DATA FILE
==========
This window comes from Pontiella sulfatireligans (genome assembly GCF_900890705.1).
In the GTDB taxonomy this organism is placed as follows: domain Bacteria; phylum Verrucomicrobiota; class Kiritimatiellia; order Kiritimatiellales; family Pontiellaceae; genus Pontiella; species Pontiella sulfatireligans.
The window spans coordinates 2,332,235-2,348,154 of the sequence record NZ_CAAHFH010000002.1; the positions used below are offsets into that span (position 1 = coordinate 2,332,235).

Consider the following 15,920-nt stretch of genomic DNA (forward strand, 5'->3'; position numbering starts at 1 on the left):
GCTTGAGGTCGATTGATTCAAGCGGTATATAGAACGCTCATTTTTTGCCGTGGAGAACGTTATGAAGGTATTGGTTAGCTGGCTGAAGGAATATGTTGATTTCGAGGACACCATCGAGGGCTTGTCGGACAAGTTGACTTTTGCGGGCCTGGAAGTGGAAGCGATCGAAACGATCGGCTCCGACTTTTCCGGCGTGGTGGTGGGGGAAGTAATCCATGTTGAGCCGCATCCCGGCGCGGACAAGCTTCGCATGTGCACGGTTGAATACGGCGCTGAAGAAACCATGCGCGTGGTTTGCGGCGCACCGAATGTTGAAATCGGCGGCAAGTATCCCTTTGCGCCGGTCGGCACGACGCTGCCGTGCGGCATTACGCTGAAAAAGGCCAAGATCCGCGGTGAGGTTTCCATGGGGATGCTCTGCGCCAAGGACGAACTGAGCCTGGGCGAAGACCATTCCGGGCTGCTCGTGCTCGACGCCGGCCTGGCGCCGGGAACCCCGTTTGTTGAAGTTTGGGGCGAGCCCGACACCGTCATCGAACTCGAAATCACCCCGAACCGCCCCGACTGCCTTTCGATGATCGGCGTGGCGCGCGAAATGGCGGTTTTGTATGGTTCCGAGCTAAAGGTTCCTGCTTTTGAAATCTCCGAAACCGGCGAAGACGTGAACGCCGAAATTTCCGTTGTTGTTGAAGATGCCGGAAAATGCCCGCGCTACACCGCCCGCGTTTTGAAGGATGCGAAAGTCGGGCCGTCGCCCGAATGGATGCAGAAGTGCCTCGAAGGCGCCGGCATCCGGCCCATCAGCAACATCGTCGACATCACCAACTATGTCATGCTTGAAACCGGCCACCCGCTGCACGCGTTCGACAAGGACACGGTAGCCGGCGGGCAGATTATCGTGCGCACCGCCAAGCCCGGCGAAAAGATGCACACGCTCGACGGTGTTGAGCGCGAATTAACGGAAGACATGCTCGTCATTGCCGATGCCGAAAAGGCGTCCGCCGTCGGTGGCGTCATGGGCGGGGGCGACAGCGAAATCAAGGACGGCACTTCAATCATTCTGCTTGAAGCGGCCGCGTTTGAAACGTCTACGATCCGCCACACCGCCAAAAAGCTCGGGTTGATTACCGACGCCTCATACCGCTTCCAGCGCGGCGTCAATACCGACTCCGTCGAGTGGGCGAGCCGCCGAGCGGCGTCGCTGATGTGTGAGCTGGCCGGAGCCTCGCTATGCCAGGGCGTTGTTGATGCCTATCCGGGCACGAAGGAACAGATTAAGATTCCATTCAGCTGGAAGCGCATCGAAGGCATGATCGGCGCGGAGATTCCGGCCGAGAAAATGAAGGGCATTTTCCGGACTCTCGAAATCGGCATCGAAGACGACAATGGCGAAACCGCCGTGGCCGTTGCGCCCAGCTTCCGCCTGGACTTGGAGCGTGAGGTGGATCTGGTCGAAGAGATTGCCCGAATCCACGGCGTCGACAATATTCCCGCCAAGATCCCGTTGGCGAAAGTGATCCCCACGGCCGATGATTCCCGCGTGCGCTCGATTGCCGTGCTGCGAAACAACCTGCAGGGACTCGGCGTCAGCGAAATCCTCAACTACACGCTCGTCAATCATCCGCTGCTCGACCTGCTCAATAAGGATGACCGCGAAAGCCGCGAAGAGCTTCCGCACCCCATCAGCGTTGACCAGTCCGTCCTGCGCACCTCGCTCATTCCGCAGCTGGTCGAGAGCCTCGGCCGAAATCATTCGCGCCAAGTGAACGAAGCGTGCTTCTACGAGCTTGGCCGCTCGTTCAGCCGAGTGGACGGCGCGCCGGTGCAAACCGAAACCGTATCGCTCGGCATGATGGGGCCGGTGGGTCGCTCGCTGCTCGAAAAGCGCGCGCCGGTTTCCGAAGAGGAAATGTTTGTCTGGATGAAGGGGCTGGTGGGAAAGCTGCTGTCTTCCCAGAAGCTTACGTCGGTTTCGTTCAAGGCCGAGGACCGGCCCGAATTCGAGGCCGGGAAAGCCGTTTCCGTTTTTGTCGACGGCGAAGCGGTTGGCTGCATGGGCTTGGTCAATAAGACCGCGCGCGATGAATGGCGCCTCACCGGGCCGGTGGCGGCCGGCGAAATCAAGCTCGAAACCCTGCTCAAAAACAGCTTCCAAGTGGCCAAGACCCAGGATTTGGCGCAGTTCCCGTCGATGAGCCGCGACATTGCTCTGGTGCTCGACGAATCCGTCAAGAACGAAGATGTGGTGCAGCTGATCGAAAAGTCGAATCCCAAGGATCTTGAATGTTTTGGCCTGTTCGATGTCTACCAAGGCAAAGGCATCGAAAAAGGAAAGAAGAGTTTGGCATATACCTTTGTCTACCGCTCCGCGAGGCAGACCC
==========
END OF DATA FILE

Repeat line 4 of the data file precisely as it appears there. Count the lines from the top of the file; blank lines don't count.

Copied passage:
Consider the following 15,920-nt stretch of genomic DNA (forward strand, 5'->3'; position numbering starts at 1 on the left):